Information stated by [X] in compliance with the terms of the concluded plea-bargaining agreement, is full and true and corroborated by the evidence gathered in the case. The court therefore concludes that [X] has complied with the obligations set out in the plea-bargaining agreement, and that judgment may therefore be given in respect of the accused without an examination of evidence, in accordance with the procedure set out in Article 316 of the Code of Criminal Procedure as required by Article 317.7…”

  1. On 3 January 2013 the first applicant lodged an appeal against the judgment given in X’s case. He challenged, in particular, the use of accelerated proceedings in that case, the fact that it had been disjoined from the case against him and the second applicant and alleged that the judgment had been prejudicial to the outcome of their case.
  2. On 9 January 2013 the judgment against X acquired legal force.
  3. On 17 January 2013 the District Court informed the first applicant that he could not appeal against the judgment in X’s case because he had not been a party to those proceedings. He was denied access to the transcript of the court hearing for the same reason.
  4. On the same day the charges under Article 165 § 3 (b) of the Criminal Code were lifted in respect of both applicants. The charges under Article 160 § 4 of the Criminal Code were maintained, although they were reformulated in respect of the second applicant.
  5. On 20 February 2013 the first applicant filed a complaint with the Kirov Regional Court (“the Regional Court”) about the refusal to consider his appeal.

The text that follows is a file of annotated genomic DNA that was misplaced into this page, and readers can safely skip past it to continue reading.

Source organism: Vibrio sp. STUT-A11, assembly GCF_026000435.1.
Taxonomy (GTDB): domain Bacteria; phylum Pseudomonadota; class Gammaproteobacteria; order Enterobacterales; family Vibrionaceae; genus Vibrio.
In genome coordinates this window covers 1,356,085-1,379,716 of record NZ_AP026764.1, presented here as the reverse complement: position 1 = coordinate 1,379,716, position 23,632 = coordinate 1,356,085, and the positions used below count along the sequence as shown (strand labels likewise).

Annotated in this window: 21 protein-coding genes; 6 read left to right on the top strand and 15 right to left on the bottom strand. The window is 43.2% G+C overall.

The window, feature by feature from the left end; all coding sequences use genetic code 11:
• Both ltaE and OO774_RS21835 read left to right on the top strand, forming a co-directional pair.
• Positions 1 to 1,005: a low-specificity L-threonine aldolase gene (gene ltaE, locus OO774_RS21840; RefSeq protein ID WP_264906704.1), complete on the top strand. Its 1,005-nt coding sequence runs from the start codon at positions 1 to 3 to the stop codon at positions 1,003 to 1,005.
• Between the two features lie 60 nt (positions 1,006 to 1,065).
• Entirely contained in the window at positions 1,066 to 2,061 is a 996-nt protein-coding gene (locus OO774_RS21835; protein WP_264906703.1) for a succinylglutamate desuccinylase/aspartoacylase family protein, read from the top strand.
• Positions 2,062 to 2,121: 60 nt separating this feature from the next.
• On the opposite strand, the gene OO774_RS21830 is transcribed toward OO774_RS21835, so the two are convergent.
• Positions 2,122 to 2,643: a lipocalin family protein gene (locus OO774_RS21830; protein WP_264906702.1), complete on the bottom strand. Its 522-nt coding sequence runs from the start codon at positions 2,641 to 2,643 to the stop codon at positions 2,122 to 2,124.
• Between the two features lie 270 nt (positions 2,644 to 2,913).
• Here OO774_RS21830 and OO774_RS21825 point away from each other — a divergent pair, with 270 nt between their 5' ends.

6. On 13 March 2013 the Deputy President of the Kirov Regional Court replied, stating that his appeal could not be examined because he had not been a party to the proceedings. Moreover, he indicated that the judgment against X could not be prejudicial to the applicant; his guilt had not been established, he had not participated in those proceedings and his name had not been mentioned in it.


  1. The applicants’ trial and conviction


  1. On 20 March 2013 the indictment was issued in respect of both applicants.
  2. On 3 April 2013 the District Court fixed the hearing in the applicants’ case for 13 April 2013.
  3. On 10 June 2013 the applicants filed a request with the District Court to have the judgment given in X’s case excluded from evidence. They argued, in particular, that admitting it would prejudice the outcome of their case.
  4. On 11 June 2013 the court dismissed the request on the grounds that the judgment against X did not predetermine the applicants’ guilt and, moreover, their names had not been mentioned in it.
  5. During the hearing, X was called and examined as a witness. He was first questioned by the public prosecutors, who then asked to read out his statements given during the investigation on the grounds that he could not remember some details and had given contradictory answers to some questions. The applicants objected on the grounds that during the investigation X had made the statements in his capacity as an accused, and an accused had the right to make false statements, not being under oath. Moreover, reading out his previous statements, especially in full, would hinder his cross-examination by the defence as it would remind the witness of the “correct” version of events he had accepted during his trial but could not remember at the applicants’ hearing. The court dismissed these objections and allowed the statements made by X during the investigation to be read out. The applicants and their defence team questioned X afterwards.
  6. The court also allowed, despite the applicants’ objections, the statements of Ms B. and six other witnesses to be read out. They were each first questioned by the prosecutor, then their previous testimony and statements were read out in their presence. Only then could the defence question them.